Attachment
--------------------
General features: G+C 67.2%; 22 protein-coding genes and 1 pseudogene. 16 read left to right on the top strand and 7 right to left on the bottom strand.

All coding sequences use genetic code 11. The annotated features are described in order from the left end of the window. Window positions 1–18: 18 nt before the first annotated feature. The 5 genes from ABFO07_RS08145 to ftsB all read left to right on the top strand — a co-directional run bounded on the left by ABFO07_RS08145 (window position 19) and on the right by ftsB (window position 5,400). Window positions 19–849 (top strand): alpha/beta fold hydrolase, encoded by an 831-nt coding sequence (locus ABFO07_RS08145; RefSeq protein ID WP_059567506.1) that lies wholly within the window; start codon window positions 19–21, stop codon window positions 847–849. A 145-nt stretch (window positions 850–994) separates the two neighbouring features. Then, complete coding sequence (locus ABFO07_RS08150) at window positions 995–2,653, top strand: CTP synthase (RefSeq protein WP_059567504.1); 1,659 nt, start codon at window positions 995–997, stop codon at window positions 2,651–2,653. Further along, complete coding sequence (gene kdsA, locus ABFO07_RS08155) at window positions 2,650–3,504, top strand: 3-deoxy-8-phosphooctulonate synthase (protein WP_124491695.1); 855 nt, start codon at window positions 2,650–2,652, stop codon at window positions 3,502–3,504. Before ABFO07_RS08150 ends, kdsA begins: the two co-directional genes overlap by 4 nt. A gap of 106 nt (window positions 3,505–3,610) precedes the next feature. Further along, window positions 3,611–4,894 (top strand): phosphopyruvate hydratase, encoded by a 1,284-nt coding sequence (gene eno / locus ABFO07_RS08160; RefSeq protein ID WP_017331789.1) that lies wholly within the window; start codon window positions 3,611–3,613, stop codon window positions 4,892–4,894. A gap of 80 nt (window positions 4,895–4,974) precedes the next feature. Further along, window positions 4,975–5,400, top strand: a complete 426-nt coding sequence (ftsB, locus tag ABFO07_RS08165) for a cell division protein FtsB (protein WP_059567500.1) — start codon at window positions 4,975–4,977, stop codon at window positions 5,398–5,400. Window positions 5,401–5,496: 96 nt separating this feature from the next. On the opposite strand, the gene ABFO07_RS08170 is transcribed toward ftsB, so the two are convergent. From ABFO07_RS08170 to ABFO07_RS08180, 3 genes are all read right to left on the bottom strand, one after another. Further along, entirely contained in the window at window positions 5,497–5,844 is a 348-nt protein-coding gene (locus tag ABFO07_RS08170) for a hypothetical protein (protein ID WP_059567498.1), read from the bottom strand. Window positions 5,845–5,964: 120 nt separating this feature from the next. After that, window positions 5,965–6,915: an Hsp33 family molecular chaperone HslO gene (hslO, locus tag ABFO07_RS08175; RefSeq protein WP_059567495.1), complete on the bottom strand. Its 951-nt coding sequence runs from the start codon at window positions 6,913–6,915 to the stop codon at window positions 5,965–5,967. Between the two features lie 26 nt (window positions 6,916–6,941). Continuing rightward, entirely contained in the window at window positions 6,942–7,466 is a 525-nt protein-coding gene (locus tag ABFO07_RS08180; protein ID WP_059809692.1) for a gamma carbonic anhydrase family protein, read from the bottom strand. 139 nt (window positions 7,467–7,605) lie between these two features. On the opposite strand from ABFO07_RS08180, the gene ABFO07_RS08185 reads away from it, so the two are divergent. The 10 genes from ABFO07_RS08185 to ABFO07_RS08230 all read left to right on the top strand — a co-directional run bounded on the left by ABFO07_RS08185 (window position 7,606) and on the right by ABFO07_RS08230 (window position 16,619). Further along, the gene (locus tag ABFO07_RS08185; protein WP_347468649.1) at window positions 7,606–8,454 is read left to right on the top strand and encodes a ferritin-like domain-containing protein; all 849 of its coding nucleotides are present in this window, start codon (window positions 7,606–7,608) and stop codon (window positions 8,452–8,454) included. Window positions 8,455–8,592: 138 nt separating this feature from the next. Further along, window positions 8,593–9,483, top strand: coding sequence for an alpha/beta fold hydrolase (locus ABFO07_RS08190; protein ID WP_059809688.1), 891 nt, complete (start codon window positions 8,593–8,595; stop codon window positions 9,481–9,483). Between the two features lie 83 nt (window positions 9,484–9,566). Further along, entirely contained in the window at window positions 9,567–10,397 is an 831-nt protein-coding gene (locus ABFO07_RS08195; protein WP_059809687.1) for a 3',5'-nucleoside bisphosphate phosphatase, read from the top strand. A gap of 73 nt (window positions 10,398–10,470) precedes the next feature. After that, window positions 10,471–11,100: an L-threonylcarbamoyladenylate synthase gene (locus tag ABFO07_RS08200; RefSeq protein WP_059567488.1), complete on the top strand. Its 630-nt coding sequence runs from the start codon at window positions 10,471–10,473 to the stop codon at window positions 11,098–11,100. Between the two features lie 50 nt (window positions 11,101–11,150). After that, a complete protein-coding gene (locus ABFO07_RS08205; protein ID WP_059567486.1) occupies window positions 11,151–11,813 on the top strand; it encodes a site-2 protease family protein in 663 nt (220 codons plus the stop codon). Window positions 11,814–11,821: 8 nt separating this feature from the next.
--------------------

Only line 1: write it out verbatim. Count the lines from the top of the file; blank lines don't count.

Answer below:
General features: G+C 67.2%; 22 protein-coding genes and 1 pseudogene. 16 read left to right on the top strand and 7 right to left on the bottom strand.